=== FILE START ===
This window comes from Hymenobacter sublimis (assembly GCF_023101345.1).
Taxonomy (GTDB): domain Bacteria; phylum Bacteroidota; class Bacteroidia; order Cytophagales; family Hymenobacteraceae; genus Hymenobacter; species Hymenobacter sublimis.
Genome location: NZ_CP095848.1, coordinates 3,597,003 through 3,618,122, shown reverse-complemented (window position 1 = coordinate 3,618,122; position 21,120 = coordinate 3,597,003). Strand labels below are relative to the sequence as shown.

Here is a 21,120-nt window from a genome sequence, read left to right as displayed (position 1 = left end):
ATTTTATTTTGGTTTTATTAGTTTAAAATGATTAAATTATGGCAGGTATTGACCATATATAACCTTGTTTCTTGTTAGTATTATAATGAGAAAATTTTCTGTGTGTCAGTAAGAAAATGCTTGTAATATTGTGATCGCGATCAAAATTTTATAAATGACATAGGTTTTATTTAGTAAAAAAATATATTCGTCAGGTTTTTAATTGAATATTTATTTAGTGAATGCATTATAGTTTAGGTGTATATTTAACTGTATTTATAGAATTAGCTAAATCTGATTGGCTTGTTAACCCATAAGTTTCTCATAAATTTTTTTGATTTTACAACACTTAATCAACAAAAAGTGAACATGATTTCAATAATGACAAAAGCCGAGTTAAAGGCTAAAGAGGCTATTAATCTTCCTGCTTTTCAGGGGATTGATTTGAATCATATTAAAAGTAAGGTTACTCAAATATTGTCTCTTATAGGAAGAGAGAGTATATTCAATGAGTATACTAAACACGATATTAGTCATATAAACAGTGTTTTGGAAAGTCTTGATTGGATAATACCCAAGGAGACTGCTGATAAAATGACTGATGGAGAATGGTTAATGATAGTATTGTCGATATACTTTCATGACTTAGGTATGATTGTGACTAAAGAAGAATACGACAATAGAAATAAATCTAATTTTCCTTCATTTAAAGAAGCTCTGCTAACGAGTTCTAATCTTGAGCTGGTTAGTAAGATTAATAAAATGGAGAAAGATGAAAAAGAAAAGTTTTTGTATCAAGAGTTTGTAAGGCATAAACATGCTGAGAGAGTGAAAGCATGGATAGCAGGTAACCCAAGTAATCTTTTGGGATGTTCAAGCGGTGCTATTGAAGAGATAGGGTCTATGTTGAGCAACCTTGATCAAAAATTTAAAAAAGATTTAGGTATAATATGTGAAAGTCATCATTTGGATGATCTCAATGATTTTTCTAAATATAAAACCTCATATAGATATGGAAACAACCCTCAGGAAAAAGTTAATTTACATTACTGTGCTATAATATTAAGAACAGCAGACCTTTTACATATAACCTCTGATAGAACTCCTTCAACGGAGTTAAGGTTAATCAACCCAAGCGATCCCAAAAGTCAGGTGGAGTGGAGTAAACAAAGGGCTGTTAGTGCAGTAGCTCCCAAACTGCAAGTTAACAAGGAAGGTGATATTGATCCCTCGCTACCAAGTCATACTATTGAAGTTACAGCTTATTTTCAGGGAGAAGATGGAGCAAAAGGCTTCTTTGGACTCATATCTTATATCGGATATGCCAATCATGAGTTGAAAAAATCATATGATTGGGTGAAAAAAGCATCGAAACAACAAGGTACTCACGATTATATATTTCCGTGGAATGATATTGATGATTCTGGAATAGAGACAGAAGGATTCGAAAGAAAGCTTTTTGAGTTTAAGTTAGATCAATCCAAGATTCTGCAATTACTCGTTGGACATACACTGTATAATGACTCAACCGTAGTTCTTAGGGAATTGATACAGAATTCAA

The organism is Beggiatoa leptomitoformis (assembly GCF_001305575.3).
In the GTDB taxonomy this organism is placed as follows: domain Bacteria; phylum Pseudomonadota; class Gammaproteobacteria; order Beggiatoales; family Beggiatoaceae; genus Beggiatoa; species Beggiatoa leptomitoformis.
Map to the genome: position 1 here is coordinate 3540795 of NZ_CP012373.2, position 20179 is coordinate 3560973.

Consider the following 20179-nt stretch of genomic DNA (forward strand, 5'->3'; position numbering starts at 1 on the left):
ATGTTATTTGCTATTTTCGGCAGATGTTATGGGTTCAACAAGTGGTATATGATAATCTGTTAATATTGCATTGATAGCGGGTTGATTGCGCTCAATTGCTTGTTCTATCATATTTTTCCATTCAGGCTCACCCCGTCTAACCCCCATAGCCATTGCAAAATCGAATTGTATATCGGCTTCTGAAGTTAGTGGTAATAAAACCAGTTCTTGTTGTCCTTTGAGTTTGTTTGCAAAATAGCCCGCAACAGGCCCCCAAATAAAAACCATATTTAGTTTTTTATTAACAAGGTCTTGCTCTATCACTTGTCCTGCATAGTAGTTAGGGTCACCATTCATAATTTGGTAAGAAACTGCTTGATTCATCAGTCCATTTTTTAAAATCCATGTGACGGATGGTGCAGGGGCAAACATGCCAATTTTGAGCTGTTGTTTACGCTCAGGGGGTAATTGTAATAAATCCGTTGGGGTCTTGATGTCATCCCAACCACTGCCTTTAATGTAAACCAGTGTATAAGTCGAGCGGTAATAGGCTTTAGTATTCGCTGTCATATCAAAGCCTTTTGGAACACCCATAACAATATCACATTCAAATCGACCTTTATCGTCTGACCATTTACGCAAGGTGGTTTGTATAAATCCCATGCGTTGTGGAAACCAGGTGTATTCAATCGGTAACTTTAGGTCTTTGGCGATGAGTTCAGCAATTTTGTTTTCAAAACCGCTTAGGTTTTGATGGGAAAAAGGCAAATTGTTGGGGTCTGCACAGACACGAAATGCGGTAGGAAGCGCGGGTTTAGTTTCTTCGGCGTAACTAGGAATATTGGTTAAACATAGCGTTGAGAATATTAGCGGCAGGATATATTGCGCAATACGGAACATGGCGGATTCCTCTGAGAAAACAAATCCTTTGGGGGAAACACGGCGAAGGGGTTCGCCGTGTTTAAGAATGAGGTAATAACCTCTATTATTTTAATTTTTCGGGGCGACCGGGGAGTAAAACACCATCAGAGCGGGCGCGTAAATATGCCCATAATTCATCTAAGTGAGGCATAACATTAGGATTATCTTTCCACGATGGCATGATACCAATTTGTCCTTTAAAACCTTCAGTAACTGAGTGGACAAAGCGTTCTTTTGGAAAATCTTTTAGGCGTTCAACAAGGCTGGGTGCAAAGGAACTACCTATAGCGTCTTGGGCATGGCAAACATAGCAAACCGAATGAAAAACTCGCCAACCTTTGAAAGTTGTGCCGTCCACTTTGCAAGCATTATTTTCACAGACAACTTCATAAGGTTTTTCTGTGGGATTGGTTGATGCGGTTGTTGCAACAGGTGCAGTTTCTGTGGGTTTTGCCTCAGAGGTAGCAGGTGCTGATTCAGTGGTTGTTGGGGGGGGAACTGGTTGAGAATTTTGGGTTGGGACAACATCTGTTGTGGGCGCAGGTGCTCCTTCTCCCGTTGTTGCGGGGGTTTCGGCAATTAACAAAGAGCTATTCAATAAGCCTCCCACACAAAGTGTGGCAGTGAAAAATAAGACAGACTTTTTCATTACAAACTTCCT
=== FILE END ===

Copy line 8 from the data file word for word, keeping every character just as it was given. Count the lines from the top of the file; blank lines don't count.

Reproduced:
Map to the genome: position 1 here is coordinate 3540795 of NZ_CP012373.2, position 20179 is coordinate 3560973.